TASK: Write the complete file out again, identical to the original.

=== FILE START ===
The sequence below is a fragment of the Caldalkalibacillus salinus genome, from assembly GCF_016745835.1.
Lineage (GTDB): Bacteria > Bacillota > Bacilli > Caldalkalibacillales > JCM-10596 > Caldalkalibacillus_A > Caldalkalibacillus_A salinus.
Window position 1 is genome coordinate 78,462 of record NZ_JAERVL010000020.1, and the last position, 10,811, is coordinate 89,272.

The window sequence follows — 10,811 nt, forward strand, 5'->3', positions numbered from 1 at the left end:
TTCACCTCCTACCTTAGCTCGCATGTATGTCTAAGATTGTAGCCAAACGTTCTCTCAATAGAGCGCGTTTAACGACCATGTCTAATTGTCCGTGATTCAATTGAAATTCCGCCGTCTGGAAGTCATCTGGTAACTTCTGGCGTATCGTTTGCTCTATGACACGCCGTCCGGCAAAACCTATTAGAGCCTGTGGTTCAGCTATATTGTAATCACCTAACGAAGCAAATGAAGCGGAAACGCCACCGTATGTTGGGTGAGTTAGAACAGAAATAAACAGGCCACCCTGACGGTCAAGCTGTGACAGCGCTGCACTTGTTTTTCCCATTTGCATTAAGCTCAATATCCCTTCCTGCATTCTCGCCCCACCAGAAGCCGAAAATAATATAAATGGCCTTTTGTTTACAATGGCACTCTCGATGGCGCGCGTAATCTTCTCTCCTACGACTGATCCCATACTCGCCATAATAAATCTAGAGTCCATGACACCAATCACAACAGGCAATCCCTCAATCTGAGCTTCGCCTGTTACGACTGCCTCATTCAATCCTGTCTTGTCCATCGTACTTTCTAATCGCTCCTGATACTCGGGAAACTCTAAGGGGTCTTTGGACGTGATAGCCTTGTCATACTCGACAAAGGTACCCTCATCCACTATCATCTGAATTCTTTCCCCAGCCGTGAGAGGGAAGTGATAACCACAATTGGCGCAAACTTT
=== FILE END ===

The sequence below is a fragment of the Caldalkalibacillus salinus genome, from assembly GCF_016745835.1.
Lineage (GTDB): Bacteria > Bacillota > Bacilli > Caldalkalibacillales > JCM-10596 > Caldalkalibacillus_A > Caldalkalibacillus_A salinus.
Window position 1 is genome coordinate 78,462 of record NZ_JAERVL010000020.1, and the last position, 10,811, is coordinate 89,272.

The window sequence follows — 10,811 nt, forward strand, 5'->3', positions numbered from 1 at the left end:
TTCACCTCCTACCTTAGCTCGCATGTATGTCTAAGATTGTAGCCAAACGTTCTCTCAATAGAGCGCGTTTAACGACCATGTCTAATTGTCCGTGATTCAATTGAAATTCCGCCGTCTGGAAGTCATCTGGTAACTTCTGGCGTATCGTTTGCTCTATGACACGCCGTCCGGCAAAACCTATTAGAGCCTGTGGTTCAGCTATATTGTAATCACCTAACGAAGCAAATGAAGCGGAAACGCCACCGTATGTTGGGTGAGTTAGAACAGAAATAAACAGGCCACCCTGACGGTCAAGCTGTGACAGCGCTGCACTTGTTTTTCCCATTTGCATTAAGCTCAATATCCCTTCCTGCATTCTCGCCCCACCAGAAGCCGAAAATAATATAAATGGCCTTTTGTTTACAATGGCACTCTCGATGGCGCGCGTAATCTTCTCTCCTACGACTGATCCCATACTCGCCATAATAAATCTAGAGTCCATGACACCAATCACAACAGGCAATCCCTCAATCTGAGCTTCGCCTGTTACGACTGCCTCATTCAATCCTGTCTTGTCCATCGTACTTTCTAATCGCTCCTGATACTCGGGAAACTCTAAGGGGTCTTTGGACGTGATAGCCTTGTCATACTCGACAAAGGTACCCTCATCCACTATCATCTGAATTCTTTCCCCAGCCGTGAGAGGGAAGTGATAACCACAATTGGCGCAAACTTT